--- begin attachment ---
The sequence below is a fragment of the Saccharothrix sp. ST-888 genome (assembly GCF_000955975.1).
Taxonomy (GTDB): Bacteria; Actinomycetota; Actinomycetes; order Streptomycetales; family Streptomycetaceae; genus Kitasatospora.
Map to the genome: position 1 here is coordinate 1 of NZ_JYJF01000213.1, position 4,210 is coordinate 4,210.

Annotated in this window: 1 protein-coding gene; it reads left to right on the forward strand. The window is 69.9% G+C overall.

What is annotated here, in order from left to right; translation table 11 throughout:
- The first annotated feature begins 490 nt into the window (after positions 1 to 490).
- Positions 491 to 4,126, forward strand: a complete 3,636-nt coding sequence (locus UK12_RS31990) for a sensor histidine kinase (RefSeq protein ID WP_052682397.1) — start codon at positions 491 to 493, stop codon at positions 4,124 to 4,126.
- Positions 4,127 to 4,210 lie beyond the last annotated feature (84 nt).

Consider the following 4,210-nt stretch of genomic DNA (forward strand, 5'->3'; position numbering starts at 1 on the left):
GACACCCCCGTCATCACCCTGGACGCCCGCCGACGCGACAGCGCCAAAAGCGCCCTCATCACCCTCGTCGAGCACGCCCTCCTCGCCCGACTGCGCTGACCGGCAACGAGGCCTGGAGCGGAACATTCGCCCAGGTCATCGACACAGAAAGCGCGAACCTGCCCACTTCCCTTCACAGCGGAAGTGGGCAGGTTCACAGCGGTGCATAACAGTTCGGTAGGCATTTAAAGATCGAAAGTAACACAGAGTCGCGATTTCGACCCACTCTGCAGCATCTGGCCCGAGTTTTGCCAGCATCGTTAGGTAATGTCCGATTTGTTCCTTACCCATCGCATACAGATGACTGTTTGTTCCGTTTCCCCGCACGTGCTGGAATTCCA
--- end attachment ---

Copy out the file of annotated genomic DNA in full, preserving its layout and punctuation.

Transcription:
The sequence below is a fragment of the Saccharothrix sp. ST-888 genome (assembly GCF_000955975.1).
Taxonomy (GTDB): Bacteria; Actinomycetota; Actinomycetes; order Streptomycetales; family Streptomycetaceae; genus Kitasatospora.
Map to the genome: position 1 here is coordinate 1 of NZ_JYJF01000213.1, position 4,210 is coordinate 4,210.

Annotated in this window: 1 protein-coding gene; it reads left to right on the forward strand. The window is 69.9% G+C overall.

What is annotated here, in order from left to right; translation table 11 throughout:
- The first annotated feature begins 490 nt into the window (after positions 1 to 490).
- Positions 491 to 4,126, forward strand: a complete 3,636-nt coding sequence (locus UK12_RS31990) for a sensor histidine kinase (RefSeq protein ID WP_052682397.1) — start codon at positions 491 to 493, stop codon at positions 4,124 to 4,126.
- Positions 4,127 to 4,210 lie beyond the last annotated feature (84 nt).

Consider the following 4,210-nt stretch of genomic DNA (forward strand, 5'->3'; position numbering starts at 1 on the left):
GACACCCCCGTCATCACCCTGGACGCCCGCCGACGCGACAGCGCCAAAAGCGCCCTCATCACCCTCGTCGAGCACGCCCTCCTCGCCCGACTGCGCTGACCGGCAACGAGGCCTGGAGCGGAACATTCGCCCAGGTCATCGACACAGAAAGCGCGAACCTGCCCACTTCCCTTCACAGCGGAAGTGGGCAGGTTCACAGCGGTGCATAACAGTTCGGTAGGCATTTAAAGATCGAAAGTAACACAGAGTCGCGATTTCGACCCACTCTGCAGCATCTGGCCCGAGTTTTGCCAGCATCGTTAGGTAATGTCCGATTTGTTCCTTACCCATCGCATACAGATGACTGTTTGTTCCGTTTCCCCGCACGTGCTGGAATTCCA